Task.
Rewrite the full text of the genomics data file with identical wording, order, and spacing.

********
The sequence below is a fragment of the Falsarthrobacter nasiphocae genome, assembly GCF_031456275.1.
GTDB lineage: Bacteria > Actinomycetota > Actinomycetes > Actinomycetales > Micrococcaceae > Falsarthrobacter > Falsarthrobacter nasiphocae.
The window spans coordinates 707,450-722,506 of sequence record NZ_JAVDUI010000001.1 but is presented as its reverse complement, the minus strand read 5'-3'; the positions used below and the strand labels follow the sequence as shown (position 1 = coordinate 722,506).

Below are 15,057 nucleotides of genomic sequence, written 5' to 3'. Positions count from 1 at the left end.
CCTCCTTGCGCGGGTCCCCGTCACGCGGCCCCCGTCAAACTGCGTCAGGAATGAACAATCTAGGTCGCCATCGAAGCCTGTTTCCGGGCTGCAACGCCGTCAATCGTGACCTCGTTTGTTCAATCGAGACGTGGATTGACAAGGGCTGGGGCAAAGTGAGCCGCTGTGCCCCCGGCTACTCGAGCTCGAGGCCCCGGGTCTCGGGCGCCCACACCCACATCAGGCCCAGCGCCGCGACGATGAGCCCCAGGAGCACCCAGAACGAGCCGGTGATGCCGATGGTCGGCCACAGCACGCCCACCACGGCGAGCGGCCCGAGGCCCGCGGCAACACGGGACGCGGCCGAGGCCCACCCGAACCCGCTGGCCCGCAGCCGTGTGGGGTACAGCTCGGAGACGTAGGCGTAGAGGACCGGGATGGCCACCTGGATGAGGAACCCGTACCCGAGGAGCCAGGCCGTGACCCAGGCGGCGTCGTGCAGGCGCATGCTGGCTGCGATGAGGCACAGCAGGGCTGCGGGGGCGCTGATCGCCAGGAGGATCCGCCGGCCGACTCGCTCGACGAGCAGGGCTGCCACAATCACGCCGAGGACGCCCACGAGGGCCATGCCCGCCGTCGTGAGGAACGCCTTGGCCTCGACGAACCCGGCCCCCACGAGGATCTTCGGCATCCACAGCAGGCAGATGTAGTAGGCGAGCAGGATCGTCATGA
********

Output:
The sequence below is a fragment of the Falsarthrobacter nasiphocae genome, assembly GCF_031456275.1.
GTDB lineage: Bacteria > Actinomycetota > Actinomycetes > Actinomycetales > Micrococcaceae > Falsarthrobacter > Falsarthrobacter nasiphocae.
The window spans coordinates 707,450-722,506 of sequence record NZ_JAVDUI010000001.1 but is presented as its reverse complement, the minus strand read 5'-3'; the positions used below and the strand labels follow the sequence as shown (position 1 = coordinate 722,506).

Below are 15,057 nucleotides of genomic sequence, written 5' to 3'. Positions count from 1 at the left end.
CCTCCTTGCGCGGGTCCCCGTCACGCGGCCCCCGTCAAACTGCGTCAGGAATGAACAATCTAGGTCGCCATCGAAGCCTGTTTCCGGGCTGCAACGCCGTCAATCGTGACCTCGTTTGTTCAATCGAGACGTGGATTGACAAGGGCTGGGGCAAAGTGAGCCGCTGTGCCCCCGGCTACTCGAGCTCGAGGCCCCGGGTCTCGGGCGCCCACACCCACATCAGGCCCAGCGCCGCGACGATGAGCCCCAGGAGCACCCAGAACGAGCCGGTGATGCCGATGGTCGGCCACAGCACGCCCACCACGGCGAGCGGCCCGAGGCCCGCGGCAACACGGGACGCGGCCGAGGCCCACCCGAACCCGCTGGCCCGCAGCCGTGTGGGGTACAGCTCGGAGACGTAGGCGTAGAGGACCGGGATGGCCACCTGGATGAGGAACCCGTACCCGAGGAGCCAGGCCGTGACCCAGGCGGCGTCGTGCAGGCGCATGCTGGCTGCGATGAGGCACAGCAGGGCTGCGGGGGCGCTGATCGCCAGGAGGATCCGCCGGCCGACTCGCTCGACGAGCAGGGCTGCCACAATCACGCCGAGGACGCCCACGAGGGCCATGCCCGCCGTCGTGAGGAACGCCTTGGCCTCGACGAACCCGGCCCCCACGAGGATCTTCGGCATCCACAGCAGGCAGATGTAGTAGGCGAGCAGGATCGTCATGA